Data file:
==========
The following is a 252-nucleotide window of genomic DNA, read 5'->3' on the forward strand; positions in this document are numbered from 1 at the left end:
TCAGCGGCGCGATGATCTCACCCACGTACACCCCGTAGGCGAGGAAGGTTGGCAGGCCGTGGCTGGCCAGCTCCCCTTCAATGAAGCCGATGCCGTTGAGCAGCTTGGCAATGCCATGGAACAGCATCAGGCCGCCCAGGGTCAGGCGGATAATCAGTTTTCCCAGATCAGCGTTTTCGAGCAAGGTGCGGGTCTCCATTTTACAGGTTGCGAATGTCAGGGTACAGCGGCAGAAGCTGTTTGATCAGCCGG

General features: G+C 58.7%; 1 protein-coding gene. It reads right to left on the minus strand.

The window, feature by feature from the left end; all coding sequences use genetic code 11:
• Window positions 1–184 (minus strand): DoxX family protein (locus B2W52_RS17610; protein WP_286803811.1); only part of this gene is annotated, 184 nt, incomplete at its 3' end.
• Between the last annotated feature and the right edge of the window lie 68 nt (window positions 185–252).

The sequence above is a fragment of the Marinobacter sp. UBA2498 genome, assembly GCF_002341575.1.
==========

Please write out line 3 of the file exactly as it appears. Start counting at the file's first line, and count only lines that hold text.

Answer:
General features: G+C 58.7%; 1 protein-coding gene. It reads right to left on the minus strand.